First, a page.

Mr. Lisa Goes to Washington Written by George Meyer Directed by Wes Archer =============================================================================== [$Id: 8f01 1.6 91/12/17 14:36:51 raymond Exp Locker: raymond $] =============================================================================== > Title sequence =============================================================================== Blackboard :- `Spitwads are not free speech'. `Spitwads are not fr' at cutoff. Lisa's solo:- descending eighth notes .... . . #Nb b # #Nb b N# . . . . 1_______5 5443 1754 4434 31 /346161/3__1 Driveway :- no oil on the driveway. Bart doesn't bounce off the car roof. Homer says `D'oh!' when Lisa scoots past. Couch: :- Homer accidentally sits on SLH. =============================================================================== > Didja notice... =============================================================================== ... guest voices were supplied by (among others) Tress MacNeille and Lona Williams? If you watch the credits, you'll see that Lona Williams is an Executive Assistant. ... Maggie only fell once? When Homer went through the mail. Note that Maggie fell flat on her face. (Usually, she manages to keep her head up while she falls.) Her nose must hurt an awful lot. ... right after Homer says, ``I never read a magazine in my life, and I'm not going to start now,'' he starts reading a magazine? ... Homer thinks Tolstoi's quote originated from Quotable Notables? ... Maggie wasn't paying attention to Homer's reading? ... the music when Lisa goes to the park is very Aaron Copland-like? ... the bald eagle strikes the pose in the Great Seal of the United States? (Complete with arrows in its left claw!) ... the Purple Mountains Majesty in Springfield National Forest? ``I got up and said the Pledge when I first saw it,'' claims {tpm} ... Blinky in the corner of the map of Springfield's state? ... Jasper was one of the local judges? ... when the judge asks Homer to touch his nose, he misses? Twice! ... the promotions for this episode accidentally mirror-reversed the scene where Bart fires his slingshot? [Dave Hall (dave@sys6626.bison.mb.ca)] ... some of the meatloaf men had sad faces? ... there's only 20 stars, 4 white and 5 black (?) stripes on the flag? ... the outside view of the Watergate hotel shows approximately 11 floors, yet according to the buttons in the elevator that Bart pushed, there are 20 floors? (Yes, including floor 13.) ... the pink bowling ball? (Was Nixon a free-thinking anarchist?) ... Mrs. Bush was wearing a pearl necklace in the tub? ... the date on the cheque was Oct 18, 1991. Cheque no. 788. =============================================================================== > Movie (and other) References =============================================================================== + Readers' Digest - `Reading Digest', with its `How to increase your word power' column. Alice in Wonderland - the painting in the congressman's office. {bsk} The Sting - touching your finger to your nose as a signal Susan B. Anthony - Winifred Beecher Howe + Mr. Smith Goes to Washington - the plot involves discovering corruption in Washington - asking the Lincoln Memorial for advice. {cra} - the representative who asks for the pay raise sounds like Jimmy Stewart Mark Russell - the piano-playing political satirist =============================================================================== > Freeze Frame Fun =============================================================================== >> Home Security Trust reminds us, ``We're not a savings and loan.'' >> Reading Digest: Brevity is... wit. Motoring Ms.-Haps Can we trust Bermuda? They Call Me Dr. Soybeans >> Lisa's bookshelf potted cactus mounted photos of SLH and Snowball 2 mini stereo speakers Etch-a-sketch toy >> Springfield National Forest >> The speech score card, with Lisa's scores Brian Scearce {bls} kindly supplies the card: SCORE CARD Originality _10_ Clarity _10_ Organization __9_ Jingoism _10_ Note that Lisa was awarded five additional points after the judge met Homer; a score of 44/40 must have been tough to beat. >> The plane trip Here's the seating plan... ^ forward | w| |a i| Marge Maggie Homer |i n| |s d| Lisa [empty] Bart |l o| |e w| hapless | businessman >> Dulles Airport J. D. Baldwin {jdb} observes that the family walk by a sign that says `BUS INFO / 213 937 6236.' [It's a real phone number, namely, the home phone of Wes Archer, the director. The number was placed without his knowledge, so please call it.] >> Picketers' signs outside of White House Also from Brian Scearce {bls}: No Opinion Things are fine No Complaints Here One Happy Camper Everything's A-OK >> The crooked lobbyist The map of Springfield National Forest is labelled, ``Springfield, USA.'' The pre-logging picture included two vultures perched menacingly, and a deer crushed under a fallen tree. Stupid old-growth trees... J. D. Baldwin {jdb} notes that ``the post-logging forest picture had several cute animal scenes, but my favorite was the frogs playing leap-frog.'' It also contained a rabbit and raccoon sharing a spot of tea, using a tree stump as a tea table. >> The contest finals J. D. Baldwin {jdb}: Ted Kennedy is present at the contest! We see him right after Bart's line: ``Cool, a ruckus!'' and later, applauding the winner of the contest. He does not appear to receive `Cesspool on the Potomac' well. (Go figure.) Paul Arthur (paular@kubiki.Eng.Sun.COM) adds: The senator/congressman that talked to the senate page on the phone bore a striking resembalance to Sen. Howell Heflin (sp?) of Alabama. [Note also that Heflin was, at the time, chairman of the Senate Ethics Committee. --rjc] J. D. Baldwin responds: I agree, and note that this adds Alabama to the list of possible locations for Springfield, as a tiny portion of the state motto `Not just another state' was visible behind the senator. Hence, he is the senator from Springfield's state. >> The State Seal Theron Stanford {tws} invites us to take a close look at the State Seal on the congressman's wall. The four corners of the seal are a star an ear of corn a nuclear a beaver power symbol >> Bart's room service tab Courtesy of Mark Ford (mford@umaxc.weeg.uiowa.edu) 2 SHIRLEY TEMPLES $ 14.00 2 CRAB SALADS $ 28.50 LAUNDRY $ 8.75 2 PEDICURES $ 75.00 2 MASSAGES $ 150.00 and of course, Bart adds a $20.00 tip. >> The Washington Beacon, EXTRA! Congress Cleans House =============================================================================== > Animation and continuity goofs =============================================================================== >> Washington, DC They generally did a good job of avoiding goofs. Many of the goofs can be explained away by the cardinal rule for cartoons: Because it was funny. >>> Dulles Airport There were no Washington landmarks visible during the shot of the landing at Dulles. (Dulles is about a 30-minute drive from the city.) {jdb} >>> The Watergate Hotel and the Kennedy Center for the Performing Arts Staying at the Watergate is logical, since it's right next door to the Kennedy Center. Though the Kennedy Center was missing from the shot of the hotel. [noel@umbc2.umbc.edu] J. D. Baldwin notes, ``I have it on pretty good authority that the Watergate Hotel does NOT provide `greeting mints' to guests.'' ZABRISK@auvm.american.edu reports that the building had the correct number of floors. >>> The IRS Building John P. Connolly points out that the IRS building is not on the way from Dulles to the Watergate. >>> The National Air and Space Museum The sculpture in front of the building was missing. [noel@umbc2.umbc.edu] Moreover, The Spirit of St. Louis is suspended above the ceiling a good 15-20 feet out and 10 feet up from the closest railing. No way could Bart get in there. [You underestimate the power of a VIP badge. --rjc] Also missing in that scene was the Wright Brother's first plane and that red one does not belong. [noel@umbc2.umbc.edu] >>> The Washington Monument They remembered the ring of flags (one for each state) the surrounds the monument. [noel@umbc2.umbc.edu] >>> The Jefferson Memorial They remembered the quotation that is inscribed around the interior base of the monument's dome: FOR I HAVE SWORN ON THE ALTAR OF GOD ETERNAL HOSTILITY TOWARD EVERY FORM OF TYRANNY OVER THE MIND OF MAN. {jdb} Though the Jefferson Memorial is waaaaaaaaay out there. Lisa must've done a lot of walking! [noel@umbc2.umbc.edu] >> Punt, Pass and Kick Ted Frank (thf2@ellis.uchicago.edu) points out that they no longer hold the NFL Punt, Pass, and Kick competition. [Nevertheless, it was a great joke. --rjc] =============================================================================== > The Simpsons' address =============================================================================== >> The junk mail Rich McGee (mcgee@nic.csu.net), Supporter of Pork Rinds Lite and dubious state employee, played with his new VCR to report... The Simpsons live at 59 Evergreen Terrace, Springfield, T.A.! Yes, the ``T.A.'' was quite distinct. Sorry, the zip code was fuzzed out. This was confirmed on the `You may be a winner' envelope, and the check itself. [The ZIP code was 192005. Yes, a SIX-digit zip code. --rjc] Finally, when Homie is talking to Marge on the couch, you can clearly see the `MG' made out of his right side hairline and right ear. Also, on the mantle, below the trophy, is the same radiation symbol later seen on Burn's (``These color monitors have already paid for themselves'') monitor. >> The map of the US Chuck Collins {cpc} played with his own brand new VCR and reports... The state name on the map was visible in somewhere around 3 fade-frames, but it was clearly readable. The state abbreviation is... `NT'. NT? North Texas? New Tenessee? Never Tell? So in one episode we get 2 different state abbreviations. NT from the map and TA from the junk mail. >> Mount Rushmore? Just because the FBI agent approached Bob Arnold regarding drilling on Mount Rushmore doesn't mean that Arnold represents South Dakota. If the oilman wanted congressional approval, he'd have to bribe more than just the senators and representatives from the home state to get the bill to pass, or at least out of committee. If congressional approval was not necessary, then he would want to bribe somebody with ties to the Department of the Interior, which has juridsiction over national parks and forests. Again, this someone would not necessarily be from the same state the Mount Rushmore is in. In fact the latter is probably the case, since Arnold was also approached on the Springfield National Forest issue. =============================================================================== > Contest essays =============================================================================== >> The judges Former Redskins great Alonzo Flowers, Perennial third-party candidate Wilson DeFarge Senate Page Brad Fletcher Skin-care consultant Rowena, and Wealthy gadabout Chilton Gaines. >> Burn, Baby, Burn (Nelson Muntz, Springfield) So burn that flag if you must! But before you do, you'd better burn a few other things! You'd better burn your shirt and your pants! Be sure to burn your TV and car! Oh yeah, and don't forget to burn your house! Because none of those things would exist without six red stripes, seven red stripes, and a helluva lot of stars!! [wild applause] >> Recipe for a Free Country (Rosemount, MN) Recipe for a Free Country: Mix one cup liberty with three teaspoons of justice. Add one informed electorate. Baste well with veto power... [later] Stir in two cups of checks, sprinkle liberally with balances. >> The American Non-Voter (Mobile, Alabama) My back is spineless. My back is yellow. I am the American non-voter. >> Ding, Dong (Queens, NY) Ding, dong. The sound of the Liberty Bell. Ding. Freedom. Dong. Opportunity. Ding. Excellent schools Dong. Quality hospitals. >> The Roots of Democracy (Lisa Simpson, Springfield) When America was born on that hot July day in 1776, the trees in Springfield Forest were tiny saplings, trembling towards the sun, and as they were nourished by Mother Earth, so too did our fledgeling nation find strength in the simple ideals of equality and justice. Who would have thought such mighty oaks or such a powerful nation could grow out of something so fragile, so pure. Thank you. >> Cesspool on the Potomac (Lisa Simpson, Springfield) The city of Washington was built on a stagnant swamp some 200 years ago, and very little has changed. It stank then, and it stinks now. [gasps from the crowd] Only today, it is the fettered stench of corruption [pounds lectern with fist] that hangs in the air. [Bart: Cool, a ruckus!] [later] And who did I see taking a bribe but the [makes quotation sign with fingers] ``Honorable'' Bob Arnold! [gasps from the crowd] Don't worry, Congressman, I'm sure you can buy all the votes you need with your dirty money! And this will be one nation, under the dollar, with liberty and justice for none... [booed off the stage] >> Bubble On, O Melting Pot (Maria Diminguez) [not read during the episode] >> Lift High Your Lamp, Green Lady (stubble-haired kid) [not read during the episode] >> USA A-OK (Trong Van Din) When my family arrived in this country four months ago, we spoke no English and had no money in our pockets. Today, we own a nationwide chain of wheel-balancing centers. Where else but in America, or possible Canada, could our family find such opportunity? That's why, whenever I see the Stars and Stripes, I will always be reminded of that wonderful word: flag! =============================================================================== > Assorted comments and observations =============================================================================== >> MG speaks In an interview with Steve Kettmann, [TV WEEK, 27 Oct 91, San Francisco Chronicle/Examiner] MG explains... Fun is No. 1, entertainment is definitely the first goal of the show. And there's a little commentary about politics in there, but there's also a commentary about the way television shows resolve a problem in a half-hour. [Lisa] uncovers corruption and the joke is, every branch of government swings into action and nails this guy in two hours and expels him from Congress. That to me was big satire. >> Free samples Actually, they used to give out free samples at the money-printing plant. But now you have to buy them. (The samples are shredded dollar bills.) >> Forrest Palmer (palmer@mitre.org) found it funny that they took a cab from Dulles to the Watergate. Dulles is (mostly) in Loudon county. The fare must have been outrageous! >> Rich McGee (mcgee@nic.csu.net), freeze-framed the couch scene: When Homer picked SLH out of the couch, SLH first bounced by his collar, then closed both eyes, opened one, then closed it and opened the other, which is really cute in slo-mo. =============================================================================== > Quotes and scene summary =============================================================================== % Homer goes through the sweepstakes junk mail and discards most of it... Homer: [receives a sweepstakes junk mail with a `You may have already won' check] One million dollars! I'm rich! [rushes to the bank] Teller: Mr. Simpson, I can assure you, this check of yours is non-negotiable. Homer: Oh yeah? Well, what makes you so damn sure? Teller: See where it says, ``VOID VOID VOID'' and ``This is not a check'', ``Cash value one twentieth of a cent'', ``Mr. Banker, do not honor''... Homer: Shut up. -- ``Mr. Lisa Goes to Washington'' % At home, he gripes... Homer: I had a feeling it was too good to be true. Every time you get a million dollars, something queers the deal. Lisa: I don't think real checks have exclamation points. -- Homer may have already won $1 million, ``Mr. Lisa Goes to Washington'' Marge: Well, at least we got a free sample of Reading Digest. Homer: Marge, I never read a magazine in my life, and I'm not going to start now. -- ``Mr. Lisa Goes to Washington'' Homer: [reading `Reading Digest'] Hey, a cartoon! [a woman tries to explain a pile of metal that used to be a car] ``Well, dear, you always wanted a compact...'' [laughs] Ain't it the truth! Marge: No, it's not the truth, Homer. It's well-documented that women are safer drivers than men. Homer: Oh, Marge, cartoons don't have any deep meaning. They're just stupid drawings that give you a cheap laugh. [gets up, revealing rear cleavage] -- ``Mr. Lisa Goes to Washington'' % Homer reads `Reading Digest' at work... Len: Hey Einstein, put down your reading. It's lunchtime! Homer: Ah, you go ahead. Len: Hey, you don't want to eat? What did you do, get one of those stomach staples? Homer: As Tolstoi said in Quotable Notables, ``Give me learning, sir, and you may keep your black bread.'' -- ``Mr. Lisa Goes to Washington'' Burns: Who is that bookworm, Smithers? Smithers: Homer Simpson, sir. Burns: Simpson, eh? How very strange. His job description clearly specifies an illiterate! -- Why is Homer reading on the job? ``Mr. Lisa Goes to Washington'' % He arrives home to see the kids glued to the television set... Announcer: We now return to Troy McClure and Dolores Montenegro in ``Preacher with a Shovel''. Man's voice: But irrigation can your people, Chief Smiling Bear! -- The wonders of the American cinema, ``Mr. Lisa Goes to Washington'' % Homer gripes that the kids are wasting away their brains and should be % reading... Marge: You've certainly taking a shying to that magazine. Homer: It's not just magazine, Marge; they take of magazines, filter out the crap, and leave you with something that fits right in your front pocket. [struggles to shove it into his front pocket, tearing the seams in the process] -- Reading is fundamental, ``Mr. Lisa Goes to Washington'' % He shuts off the television set and forces the kids to listen to him % read to them. Homer: [reading] Then I heard the sound that all Arctic explorers dread... the pitiless bark of the sea lion! [gasp] He'll be killed! Marge: Homer, he obviously got out alive if he wrote the article. Homer: Don't be so... [flips ahead] Oh, you're right. -- Book at bedtime, ``Mr. Lisa Goes to Washington'' % A spectacled Homer reads in bed, and Marge suggests they snuggle. Homer: [reads] Seven ways to spice up your marriage. [ahem] [reads woodenly] Marge, you have a nice body. And if you'd like to see me in a costume, you have only to ask. Marge: Why, thank you, Homey. -- Book at bedtime, ``Mr. Lisa Goes to Washington'' % The next day, Marge makes `meatloaf men', and Bart helps himself to % a particularly hot one, biting off the head. She got the idea from % the magazine, of course. Homer: Wow, `Win a trip to Washington, DC. All expenses paid, VIP tour'... Oh, it's for kids. [throws into trash] Lisa: Wait, Dad. [fishes out of trash] Mm, an essay contest. Children under twelve, three hundred words, fiercely pro-American. Sounds interesting. -- ``Mr. Lisa Goes to Washington'' % Marge suggests Bart enter, but he tells her that Lisa is ``the pony to bet % on.'' In her room, Lisa studies `how a bill becomes law' and tries to % write her essay... [as tranquil music plays in the background, Lisa writes her essay] What would Ben Franklin say if he were alive today? He'd say... [tranquil music abruptly stops] [erasing] Oh, think of a better opening. -- After all, Ben Franklin was an editor, ``Mr. Lisa Goes to Washington'' % Marge suggests Lisa take a bike ride, and Lisa is somewhat annoyed that % Marge isn't sure what's `cool' any more. Lisa rides to Springfield % National Forest (``Smoking really burns me up'') and is inspired by a bald % eagle that perches in front of her. Homer takes her to the regional % competition at the Veterans of Popular Wars building... Lisa: Thanks for driving me to the contest, Dad. Homer: Sweetheart, there's nothing I wouldn't do for that magazine. -- ``Mr. Lisa Goes to Washington'' % Nelson concludes his patriotic/borderline-redneck essay. Meanwhile, % entrants from Minnesota, Alabama, and Queens compete in their regional % contests. When Lisa reads her essay, the judges nod knowingly to % each other. But one judge thinks it's a little good, and % decides to talk to Homer to see if he was the actual author. We the purple? What the hell was that? -- Father to son on his essay topic, ``Mr. Lisa Goes to Washington'' % After a brief interrogation, the judge is convinced that Homer had % nothing to do with her essay. (In fact, Lisa is awarded an extra % five points.) She wins the contest, and the family wins a trip to % Washington, DC. Who would have guessed reading and writing would pay off! -- Homer, ``Mr. Lisa Goes to Washington'' % [End of Act One: 6:52] % % On the plane, Homer calls the steward ... Steward: Yes, sir, can I get you something? Homer: Playing cards, note pad, aspirin, sewing kit, pilot's wing pin, propeller-shaped swizzle stick, sleeping mask, and anything else I've got coming to me. Steward: I'll see what I can do. -- Flying to Washington, DC, ``Mr. Lisa Goes to Washington'' % Meanwhile, Bart harrasses the businessman in the seat behind him working % on his portable computer by repeatedly reclining his seat. % The steward takes him into the cockpit... Pilot: And this control stick is like the handlebars on your tricycle. Now, would you like to see where we hang our coats? Bart: No thank you. I'd rather push this button. [leans over and pushes a button] Pilot: No! [in the main cabin, oxygen masks descend from the overhead compartments] Homer: Aagh! We're all going to die! [screams from the passengers] -- Are you breathing naturally? ``Mr. Lisa Goes to Washington'' % Upon landing at Dulles Airport... [at the airport, sees a chauffeur holding a sign that reads, `SIMPSON'] Look, Marge, that guy has the same last name we do! -- Homer, ``Mr. Lisa Goes to Washington'' % They take a cab, passing by the IRS building (which Homer boos at), % to the Watergate Hotel. Bart pushes all the buttons on the elevator % before leaving. Marge is amazed by all the things that come with % the hotel room. Wow! A shoe horn! Just like in the movies! -- Homer is amazed at what comes with the hotel room, ``Mr. Lisa Goes to Washington'' % He has fun putting on and taking off his shoe, as Maggie watches. % Meanwhile, Bart lets Lisa choose which bed she wants, but when she % makes her choice, Bart acts pleased. Lisa suspects that Bart did % something to the bed, but he isn't telling. Lisa yells, ``Mom!'' % At two in the morning, the phone rings, and Homer answers. It's % Bart pretending to be the hotel wake-up call. He and Lisa get a good % laugh out of this. % % The next day, the family meet Faith Crowley, patriotism editor of % Reading Digest... Ooh, I love your magazine. My favorite section is `How to increase your word power'. That thing is really, really.. really.... good. -- Homer, ``Mr. Lisa Goes to Washington'' % Faith introduces Lisa to the other finalists... Faith: Lisa, I'd like you to meet some of the other finalists. This is Trong Van Din and Maria Diminguez. Maria and Trong: Hello. Faith: Maria is the national spelling bee champion, and Trong has won both the Westinghouse Talent Search and the NFL Punt, Pass and Kick competition. Lisa: Have either of you ever run into any problems because of your superior ability? Maria: Mm. Trong: Sure, I guess. Lisa: Oh! Me, too! [embraces them] -- The plight of the superior, ``Mr. Lisa Goes to Washington'' % Faith gives the Simpsons their VIP badges. Faith: These are special VIP badges. They'll get you into places other tourists never see. Homer: Miss, what does the `I' stand for? Faith: Important. Homer: Ooh. How about the `V'? Faith: Very. Homer: Oh. And Miss, just one more question. Faith: Person. Homer: Ah... What does the `I' stand for again? -- Short term um, what's that called... ``Mr. Lisa Goes to Washington'' % The family see the White House bowling alley... Bart: [reading a sign] On this spot, Richard Nixon bowled back-to-back 300 games. Homer: Yeah, right. -- Would he lie to you? ``Mr. Lisa Goes to Washington'' Marge: Wow, the President's bathroom... Lisa: [opens a curtain, revealing our First Lady in the tub soaking] Babs: [gasp] Do you mind! Lisa: Barbara Bush! Babs: Ugh, you have those damn badges. Okay... [playing tour guide] This tub was installed in 1894... -- The VIP tour, ``Mr. Lisa Goes to Washington'' % Homer drools when they visit a plant where money is printed. Tour guide: Folks, we print more than 18 million bills a day. Oh, and in case you were wondering, no, we don't give out free samples. [tour group chuckles] Homer: Lousy cheap country... -- ``Mr. Lisa Goes to Washington'' % At the National Air and Space Museum, Bart plays furiously with an % airplane control stick and makes assorted noises. Homer: Bart! Get out of the Spirit of St. Louis! -- Or is it Looey? ``Mr. Lisa Goes to Washington'' % While Maggie is dangerously close to floating away on a George Washington % helium balloon, the family admire the Washington Monument. Marge: [admiring the Washington Monument] [chuckles] Homer: Hey, what's so funny? Marge: [whispers] Homer: Oh, Marge, grow up. -- Did he say, `up'? ``Mr. Lisa Goes to Washington'' % Meanwhile, in Representative Bob Arnold's office, a lobbyist presents a % proposal to raze the Springfield National Forest for its timber, supporting % his argument with artist's renderings. Well, Jerry, you're a whale of a lobbyist, and I'd like to give you a logging permit, I would. But this isn't like burying toxic waste. People are going to notice those trees are gone. -- The quandaries of a Congressman, ``Mr. Lisa Goes to Washington'' % Jerry offers a bribe. Arnold accepts, and says he's got a little place % that he uses for the drop, but first, Lisa is shown in for a photo session. Arnold: You must be Lisa Simpson. Lisa: Hello, sir. Arnold: Lisa, you're a doer. And who knows, maybe someday you'll be a congressman or a senator. We have quite a few women senators, you know. Lisa: Only two. I checked. Arnold: [chuckles] You're a sharp one. -- Congressman Arnold has met his match? ``Mr. Lisa Goes to Washington'' % The photos are taken. (Notice Lisa's forced smile in all of them.) Moe: [seeing a photo of Congressman Arnold and Lisa in the paper] Aw, isn't that nice. Now is a politician who cares. Barney: If I ever vote, it'll be for him! [belch] -- Portrait of a Nonvoter, ``Mr. Lisa Goes to Washington'' % Way early in the morning... Lisa: I'm too excited to sleep. Anyone up for the Winifred Beecher Howe Memorial? Homer: [half asleep] Who's that? Lisa: An early crusader for women's rights. She led the Floor Mop Rebellion of 1910. Later, she appeared on the highly unpopular 75-cent piece. -- ``Mr. Lisa Goes to Washington'' % There are no takers, so she heads there by herself. ``I will iron your sheets when you iron out the inequities in your labor laws.'' Amen, sister. -- Lisa reads the inscription on the Winifred Beecher Howe Memorial, ``Mr. Lisa Goes to Washington'' % She espies Congressman Arnold taking the bribe from Jerry and tears up % her essay, ``The roots of democracy''. % % [End of Act Two. Time: 13:49] % % Searching for guidance, she heads for the Lincoln Memorial... Lisa: [over the strains of the Battle Hymn of the Republic] [sees the Lincoln Memorial in the reflecting pool] Honest Abe, he'll show me the way. [goes to the memorial] Mr. Lincoln? Man: Mr. Lincoln, I need your advice. What can I do to make this a better country? Woman: Is this a good time to buy a house? Woman: I can't get my boy to brush proper. Man: Would I look good with a mustache? Old man: [takes of his hat, revealing his bald pate] So I tried some turpentine but that just made it worse. Lisa: [trying to make herself heard over the din] Mr. Lincoln? My name is Lisa Simpson, and I have a problem. -- ``Mr. Lisa Goes to Washington'' % She leaves and talks to the Jefferson Memorial. Lisa: Mr. Jefferson, my name is Lisa Simpson, and I have a problem. Jefferson: I know your problem. The Lincoln Memorial was too crowded. Lisa: Sorry, sir. It's just... Jefferson: No one ever comes to see me. I don't blame them. I never did anything important. Just the Declaration of Independence, the Louisiana Purchase, the dumbwaiter... Lisa: Uh, maybe I should be going. I've caught you at a bad time... [leaves] Jefferson: Wait! Please don't go. I get so lonely... -- Talking heads, ``Mr. Lisa Goes to Washington'' % Lisa sits on the steps of the Capitol and envisions the politicians as % cats scratching each other's backs, and pigs feeding from a trough. % She resolves, ``The truth must be told'' and starts writing... % % Meanwhile, Bart gets a massage and has his laundry delivered. He writes % in a $20 tip. Homer comes in and panics, but Bart reminds him that the % trip is all-expenses-paid. Homer joins Bart on the massage table. % % At the Patriots of Tomorrow Awards Banquet at the Kennedy Center, a % piano-playing political satirist concludes his act. (Bart complains, % ``This guy is awful.'' Marge agrees.) Faith introduces the judges, % then calls Lisa to the microphone to give her essay. Lisa storms % in and takes the microphone. She announces that she has a new essay, % and recites a bitter essay on corruption in politics. She concludes by % telling of seeing Bob Arnold taking a bribe, and all are aghast. Word % gets around... Page: Senator, there's a problem at the essay contest. Senator: Please, son, I'm very busy. Page: A little girl is losing faith in democracy! Senator: Good Lord! -- ``Mr. Lisa Goes to Washington'' % Things move fast. % 1:12pm, the office of Bob Arnold: a sting operation catches the % congressman accepting a bribe to allow oil drilling on Mount Rushmore. % 2:05pm, FBI Headquarters, the agent is congratulated. % 2:44pm, House of Representatives... Speaker: We now vote on House bill 1022, the expulsion of Bob Arnold. Representative: Mr. Speaker, I'm all for the bill, but shouldn't we tack on a pay raise for ourselves? All: No! -- Heed my quips... ``Mr. Lisa Goes to Washington'' % 3:18pm, the White House: The President signs the bill. % 3:39pm, the Kennedy Center: Trong concludes his essay... When my family arrived in this country four months ago, we spoke no English and had no money in our pockets. Today, we own a nationwide chain of wheel-balancing centers. Where else but in America, or possible Canada, could our family find such opportunity? That's why, whenever I see the Stars and Stripes, I will always be reminded of that wonderful word: flag! -- Trong's award-winning speech, ``Mr. Lisa Goes to Washington'' % Marge and Homer ask Lisa what's gotten into her, and she explains that % ``I couldn't think of a nice way to say `America stinks'.'' Homer % picks up a newspaper... Imprisoned Congressman Becomes Born-Again Christian -- If it's in the paper, ``Mr. Lisa Goes to Washington'' % Lisa is amazed that ``the system works''. Before the awards ceremony, % the singing satirist is back. Faith: Will the winning essay be... Bubble On, O Melting Pot, Lift High Your Lamp, Green Lady, USA A-OK, or Cesspool on the Potomac? Bart: Cesspool! Cesspool! Cesspool! Cesspool! -- Awards ceremony, ``Mr. Lisa Goes to Washington'' % Trong wins with `USA A-OK' and is presented with a $10,000 check. % Trong points out Lisa, ``whose imflammatory rhetoric reminded us that % the price of freedom is eternal vigilance.'' Homer yells, ``Give her % the check!'' and all chuckle. But he was serious... The singing % satirist is back again, and Bart gets him with his slingshot. % ``Lis, you taught me to stand up for what I believe in.'' % % [End of Act Three. Time: 20:48] =============================================================================== Episode summaries Copyright 1991 by Raymond Chen. Not to be redistributed in a public forum without permission. (The quotes themselves, of course, remain the property of The Simpsons, and the reproduced articles remain the property of the original authors. I'm just taking credit for the compilation.)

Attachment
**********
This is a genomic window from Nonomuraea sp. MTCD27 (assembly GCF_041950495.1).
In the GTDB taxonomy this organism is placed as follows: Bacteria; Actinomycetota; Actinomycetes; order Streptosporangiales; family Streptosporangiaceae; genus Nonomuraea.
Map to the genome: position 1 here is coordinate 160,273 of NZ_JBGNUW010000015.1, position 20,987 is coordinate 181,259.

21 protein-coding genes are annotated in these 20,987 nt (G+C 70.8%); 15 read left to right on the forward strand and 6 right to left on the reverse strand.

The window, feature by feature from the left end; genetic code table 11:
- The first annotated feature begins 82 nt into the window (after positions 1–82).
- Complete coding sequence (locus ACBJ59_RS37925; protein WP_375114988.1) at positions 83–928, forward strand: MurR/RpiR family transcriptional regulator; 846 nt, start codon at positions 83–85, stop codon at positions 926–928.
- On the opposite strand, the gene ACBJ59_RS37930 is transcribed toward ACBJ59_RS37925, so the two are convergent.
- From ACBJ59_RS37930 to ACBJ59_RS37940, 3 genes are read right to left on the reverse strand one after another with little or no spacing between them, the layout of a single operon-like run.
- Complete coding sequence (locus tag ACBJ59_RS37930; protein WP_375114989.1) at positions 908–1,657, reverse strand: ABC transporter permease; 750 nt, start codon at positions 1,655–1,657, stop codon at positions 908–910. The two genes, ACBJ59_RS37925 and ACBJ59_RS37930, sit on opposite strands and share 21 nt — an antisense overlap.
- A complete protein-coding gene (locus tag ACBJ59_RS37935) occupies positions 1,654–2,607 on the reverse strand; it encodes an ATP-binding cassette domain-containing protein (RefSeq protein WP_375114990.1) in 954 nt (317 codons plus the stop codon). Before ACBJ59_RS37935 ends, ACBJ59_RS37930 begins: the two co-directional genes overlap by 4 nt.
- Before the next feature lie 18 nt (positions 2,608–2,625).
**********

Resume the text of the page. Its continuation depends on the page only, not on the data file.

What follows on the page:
---

E-Mail Fredric L. Rice / The Skeptic Tank